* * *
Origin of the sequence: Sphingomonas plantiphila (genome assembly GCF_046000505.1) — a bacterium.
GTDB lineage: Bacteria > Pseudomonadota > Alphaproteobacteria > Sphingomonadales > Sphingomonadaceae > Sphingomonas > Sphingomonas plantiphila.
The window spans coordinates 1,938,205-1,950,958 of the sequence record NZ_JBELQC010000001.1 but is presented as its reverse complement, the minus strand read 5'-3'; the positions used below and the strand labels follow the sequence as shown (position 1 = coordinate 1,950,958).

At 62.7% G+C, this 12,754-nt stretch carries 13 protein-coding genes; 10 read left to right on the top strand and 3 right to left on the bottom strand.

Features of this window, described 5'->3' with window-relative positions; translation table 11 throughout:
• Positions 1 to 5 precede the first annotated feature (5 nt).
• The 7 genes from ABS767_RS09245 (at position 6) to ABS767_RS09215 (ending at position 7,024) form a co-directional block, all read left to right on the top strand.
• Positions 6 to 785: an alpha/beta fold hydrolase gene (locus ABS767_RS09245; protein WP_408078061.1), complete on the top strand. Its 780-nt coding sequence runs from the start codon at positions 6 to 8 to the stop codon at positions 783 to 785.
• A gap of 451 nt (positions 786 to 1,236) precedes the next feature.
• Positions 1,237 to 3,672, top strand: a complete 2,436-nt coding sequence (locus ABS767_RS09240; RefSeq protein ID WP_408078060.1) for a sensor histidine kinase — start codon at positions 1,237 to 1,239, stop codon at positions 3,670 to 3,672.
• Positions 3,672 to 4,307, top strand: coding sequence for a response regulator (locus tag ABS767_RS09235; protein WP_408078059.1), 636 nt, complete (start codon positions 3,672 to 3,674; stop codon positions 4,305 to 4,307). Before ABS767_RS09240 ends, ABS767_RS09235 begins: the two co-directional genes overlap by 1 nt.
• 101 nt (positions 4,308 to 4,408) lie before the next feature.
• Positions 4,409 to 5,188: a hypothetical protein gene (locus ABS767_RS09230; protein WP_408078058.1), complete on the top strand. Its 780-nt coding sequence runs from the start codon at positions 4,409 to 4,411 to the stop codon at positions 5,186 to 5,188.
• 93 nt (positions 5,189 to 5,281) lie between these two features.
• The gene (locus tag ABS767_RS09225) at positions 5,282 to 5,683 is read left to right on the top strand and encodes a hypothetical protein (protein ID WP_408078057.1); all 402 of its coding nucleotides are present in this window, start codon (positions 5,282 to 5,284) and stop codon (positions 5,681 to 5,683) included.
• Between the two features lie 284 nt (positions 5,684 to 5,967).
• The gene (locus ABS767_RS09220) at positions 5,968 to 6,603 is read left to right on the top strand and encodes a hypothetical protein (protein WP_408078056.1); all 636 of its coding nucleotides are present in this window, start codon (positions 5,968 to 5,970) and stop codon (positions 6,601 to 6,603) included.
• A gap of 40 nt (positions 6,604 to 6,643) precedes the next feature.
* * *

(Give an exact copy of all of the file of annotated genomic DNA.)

Origin of the sequence: Sphingomonas plantiphila (genome assembly GCF_046000505.1) — a bacterium.
GTDB lineage: Bacteria > Pseudomonadota > Alphaproteobacteria > Sphingomonadales > Sphingomonadaceae > Sphingomonas > Sphingomonas plantiphila.
The window spans coordinates 1,938,205-1,950,958 of the sequence record NZ_JBELQC010000001.1 but is presented as its reverse complement, the minus strand read 5'-3'; the positions used below and the strand labels follow the sequence as shown (position 1 = coordinate 1,950,958).

At 62.7% G+C, this 12,754-nt stretch carries 13 protein-coding genes; 10 read left to right on the top strand and 3 right to left on the bottom strand.

Features of this window, described 5'->3' with window-relative positions; translation table 11 throughout:
• Positions 1 to 5 precede the first annotated feature (5 nt).
• The 7 genes from ABS767_RS09245 (at position 6) to ABS767_RS09215 (ending at position 7,024) form a co-directional block, all read left to right on the top strand.
• Positions 6 to 785: an alpha/beta fold hydrolase gene (locus ABS767_RS09245; protein WP_408078061.1), complete on the top strand. Its 780-nt coding sequence runs from the start codon at positions 6 to 8 to the stop codon at positions 783 to 785.
• A gap of 451 nt (positions 786 to 1,236) precedes the next feature.
• Positions 1,237 to 3,672, top strand: a complete 2,436-nt coding sequence (locus ABS767_RS09240; RefSeq protein ID WP_408078060.1) for a sensor histidine kinase — start codon at positions 1,237 to 1,239, stop codon at positions 3,670 to 3,672.
• Positions 3,672 to 4,307, top strand: coding sequence for a response regulator (locus tag ABS767_RS09235; protein WP_408078059.1), 636 nt, complete (start codon positions 3,672 to 3,674; stop codon positions 4,305 to 4,307). Before ABS767_RS09240 ends, ABS767_RS09235 begins: the two co-directional genes overlap by 1 nt.
• 101 nt (positions 4,308 to 4,408) lie before the next feature.
• Positions 4,409 to 5,188: a hypothetical protein gene (locus ABS767_RS09230; protein WP_408078058.1), complete on the top strand. Its 780-nt coding sequence runs from the start codon at positions 4,409 to 4,411 to the stop codon at positions 5,186 to 5,188.
• 93 nt (positions 5,189 to 5,281) lie between these two features.
• The gene (locus tag ABS767_RS09225) at positions 5,282 to 5,683 is read left to right on the top strand and encodes a hypothetical protein (protein ID WP_408078057.1); all 402 of its coding nucleotides are present in this window, start codon (positions 5,282 to 5,284) and stop codon (positions 5,681 to 5,683) included.
• Between the two features lie 284 nt (positions 5,684 to 5,967).
• The gene (locus ABS767_RS09220) at positions 5,968 to 6,603 is read left to right on the top strand and encodes a hypothetical protein (protein WP_408078056.1); all 636 of its coding nucleotides are present in this window, start codon (positions 5,968 to 5,970) and stop codon (positions 6,601 to 6,603) included.
• A gap of 40 nt (positions 6,604 to 6,643) precedes the next feature.